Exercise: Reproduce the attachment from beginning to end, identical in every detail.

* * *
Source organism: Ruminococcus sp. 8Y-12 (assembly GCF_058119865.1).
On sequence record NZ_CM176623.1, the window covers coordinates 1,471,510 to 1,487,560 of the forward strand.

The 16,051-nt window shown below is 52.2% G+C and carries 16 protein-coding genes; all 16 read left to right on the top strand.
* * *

Source organism: Ruminococcus sp. 8Y-12 (assembly GCF_058119865.1).
On sequence record NZ_CM176623.1, the window covers coordinates 1,471,510 to 1,487,560 of the forward strand.

The 16,051-nt window shown below is 52.2% G+C and carries 16 protein-coding genes; all 16 read left to right on the top strand.